Does the Present Tense Necessarily Mean “Now but not later”? (1 Tim 2:12) – Mondays with Mounce

Bill Mounce January 9, 2023

1 Timothy 2:12 is one of the most debated verses today. My point in discussing it is not to enter into the general debate but to deal with an erroneous misunderstanding of the present tense. Most of what follows comes from my commentary on the Pastorals.

The phrase οὐκ ἐπιτρέπω, “I do not permit,” is generally translated “I do not permit/allow/let.” Some argue that because the present tense is used, it should be translated “I am not presently allowing a woman to teach” (Spencer, Beyond the Curse, 85) or “I am not permitting” (Payne, Trinity Journal 2 [1981] 172). Spencer comments, “Yet at this time Paul wanted to restrain the women at Ephesus from teaching the men until they themselves were well instructed” (JETS 17 [1974] 219). If Paul had intended the instruction to be for all time, it is argued, Paul would have used another form such as the imperative or future indicative or aorist subjunctive, or otherwise explicitly indicated such (Payne, Trinity Journal 2 [1981] 171; Fee, 72; Bilezikian, Beyond Sex Roles, 180; Padgett, Int 41 [1987] 25; Witherington, Women in the Earliest Churches, 120-21; Kroeger and Kroeger, I Suffer Not a Woman, 83).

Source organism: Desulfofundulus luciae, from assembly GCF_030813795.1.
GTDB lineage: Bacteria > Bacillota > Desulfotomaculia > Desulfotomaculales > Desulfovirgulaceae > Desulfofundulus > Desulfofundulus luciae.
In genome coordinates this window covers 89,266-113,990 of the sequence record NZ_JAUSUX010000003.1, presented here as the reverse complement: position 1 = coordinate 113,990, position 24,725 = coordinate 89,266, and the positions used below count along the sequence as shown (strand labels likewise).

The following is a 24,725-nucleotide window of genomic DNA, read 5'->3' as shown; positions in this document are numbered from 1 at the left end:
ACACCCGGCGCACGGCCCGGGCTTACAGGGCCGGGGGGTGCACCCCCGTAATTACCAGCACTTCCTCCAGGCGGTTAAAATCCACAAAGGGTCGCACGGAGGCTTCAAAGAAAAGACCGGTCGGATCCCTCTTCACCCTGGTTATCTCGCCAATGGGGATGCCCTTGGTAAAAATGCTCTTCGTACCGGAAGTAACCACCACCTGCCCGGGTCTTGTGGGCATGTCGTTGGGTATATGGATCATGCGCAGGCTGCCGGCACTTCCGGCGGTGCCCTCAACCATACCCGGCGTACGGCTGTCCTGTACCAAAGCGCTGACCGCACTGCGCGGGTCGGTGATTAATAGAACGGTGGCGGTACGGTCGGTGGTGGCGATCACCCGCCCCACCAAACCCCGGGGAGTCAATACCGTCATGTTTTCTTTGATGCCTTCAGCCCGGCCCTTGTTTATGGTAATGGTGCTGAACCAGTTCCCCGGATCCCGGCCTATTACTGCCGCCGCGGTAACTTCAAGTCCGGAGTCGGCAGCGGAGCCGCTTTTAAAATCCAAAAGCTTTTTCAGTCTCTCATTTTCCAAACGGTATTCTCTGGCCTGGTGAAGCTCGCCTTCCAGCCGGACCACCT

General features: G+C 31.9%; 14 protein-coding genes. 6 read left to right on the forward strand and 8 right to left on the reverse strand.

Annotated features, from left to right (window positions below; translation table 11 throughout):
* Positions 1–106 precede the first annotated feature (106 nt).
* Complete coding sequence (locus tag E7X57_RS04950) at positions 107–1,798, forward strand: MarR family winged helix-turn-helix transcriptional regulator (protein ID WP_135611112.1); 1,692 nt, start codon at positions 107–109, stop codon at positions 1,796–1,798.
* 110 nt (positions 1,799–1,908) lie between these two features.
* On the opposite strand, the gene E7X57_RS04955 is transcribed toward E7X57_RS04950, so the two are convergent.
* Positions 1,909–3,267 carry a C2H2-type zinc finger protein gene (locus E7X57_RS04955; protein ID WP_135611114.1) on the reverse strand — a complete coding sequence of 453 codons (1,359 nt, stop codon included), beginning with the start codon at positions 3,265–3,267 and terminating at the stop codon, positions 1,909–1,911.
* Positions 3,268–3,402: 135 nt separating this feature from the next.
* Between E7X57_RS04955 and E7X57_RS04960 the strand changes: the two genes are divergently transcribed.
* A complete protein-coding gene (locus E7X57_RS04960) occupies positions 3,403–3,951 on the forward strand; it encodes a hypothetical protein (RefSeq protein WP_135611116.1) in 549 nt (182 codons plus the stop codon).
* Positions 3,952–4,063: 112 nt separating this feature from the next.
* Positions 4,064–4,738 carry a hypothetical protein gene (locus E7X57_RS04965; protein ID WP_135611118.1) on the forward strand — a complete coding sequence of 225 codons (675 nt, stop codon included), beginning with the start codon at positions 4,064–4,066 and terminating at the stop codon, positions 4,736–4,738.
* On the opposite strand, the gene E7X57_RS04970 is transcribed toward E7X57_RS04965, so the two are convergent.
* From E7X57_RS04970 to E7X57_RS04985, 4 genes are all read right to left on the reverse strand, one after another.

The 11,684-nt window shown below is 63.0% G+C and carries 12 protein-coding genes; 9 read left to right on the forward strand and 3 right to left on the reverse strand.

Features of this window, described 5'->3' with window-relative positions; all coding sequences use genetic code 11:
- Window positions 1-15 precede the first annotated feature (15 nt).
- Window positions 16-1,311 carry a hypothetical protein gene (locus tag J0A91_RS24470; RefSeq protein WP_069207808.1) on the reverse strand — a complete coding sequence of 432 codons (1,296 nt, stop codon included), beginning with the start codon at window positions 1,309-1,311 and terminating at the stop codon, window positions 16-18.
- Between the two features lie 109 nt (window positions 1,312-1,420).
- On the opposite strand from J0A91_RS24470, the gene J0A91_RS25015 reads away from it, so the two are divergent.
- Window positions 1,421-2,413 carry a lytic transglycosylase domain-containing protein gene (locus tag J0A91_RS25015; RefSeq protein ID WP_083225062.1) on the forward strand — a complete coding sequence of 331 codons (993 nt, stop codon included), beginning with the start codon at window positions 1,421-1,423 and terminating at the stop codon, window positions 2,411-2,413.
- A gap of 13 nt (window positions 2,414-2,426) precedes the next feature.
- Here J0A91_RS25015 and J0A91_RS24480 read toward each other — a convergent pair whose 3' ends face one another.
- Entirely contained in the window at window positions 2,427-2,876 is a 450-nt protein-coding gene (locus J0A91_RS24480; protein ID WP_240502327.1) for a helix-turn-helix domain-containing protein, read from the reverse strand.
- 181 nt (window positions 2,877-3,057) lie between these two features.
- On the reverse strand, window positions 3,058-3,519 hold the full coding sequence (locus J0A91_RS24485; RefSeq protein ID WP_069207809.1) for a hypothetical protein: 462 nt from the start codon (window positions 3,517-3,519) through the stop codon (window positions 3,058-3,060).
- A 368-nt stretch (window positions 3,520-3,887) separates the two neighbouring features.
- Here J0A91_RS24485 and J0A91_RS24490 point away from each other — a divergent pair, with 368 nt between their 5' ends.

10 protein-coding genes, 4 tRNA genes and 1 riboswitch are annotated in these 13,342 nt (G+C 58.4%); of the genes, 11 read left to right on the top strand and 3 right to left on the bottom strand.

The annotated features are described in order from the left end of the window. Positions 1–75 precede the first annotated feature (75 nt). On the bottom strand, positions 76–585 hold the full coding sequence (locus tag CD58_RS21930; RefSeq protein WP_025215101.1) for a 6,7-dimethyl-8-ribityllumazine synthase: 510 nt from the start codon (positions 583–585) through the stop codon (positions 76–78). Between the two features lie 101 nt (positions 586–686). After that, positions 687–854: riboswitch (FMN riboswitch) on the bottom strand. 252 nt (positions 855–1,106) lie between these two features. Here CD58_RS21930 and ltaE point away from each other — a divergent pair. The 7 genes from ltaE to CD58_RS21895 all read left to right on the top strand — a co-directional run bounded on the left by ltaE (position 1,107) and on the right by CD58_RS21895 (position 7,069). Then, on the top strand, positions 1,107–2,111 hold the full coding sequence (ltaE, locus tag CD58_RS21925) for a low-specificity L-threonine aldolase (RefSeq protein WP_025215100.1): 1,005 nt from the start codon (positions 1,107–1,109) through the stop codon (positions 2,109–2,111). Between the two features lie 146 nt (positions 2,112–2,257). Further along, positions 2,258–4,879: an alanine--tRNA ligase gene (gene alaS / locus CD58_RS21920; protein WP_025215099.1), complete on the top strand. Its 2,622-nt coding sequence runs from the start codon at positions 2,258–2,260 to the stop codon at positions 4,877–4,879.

However, this is a serious misreading of the present tense. Grammarians unanimously agree that the present tense views an action from inside the action “without beginning or end in view” (Fanning, Verbal Aspect, 103). It says nothing about the completion of the event but only that from the speaker’s point of view it is an ongoing process. To say that the present tense implicitly teaches there is an end to the action is simply wrong.

There are also contextual arguments that make the same point.

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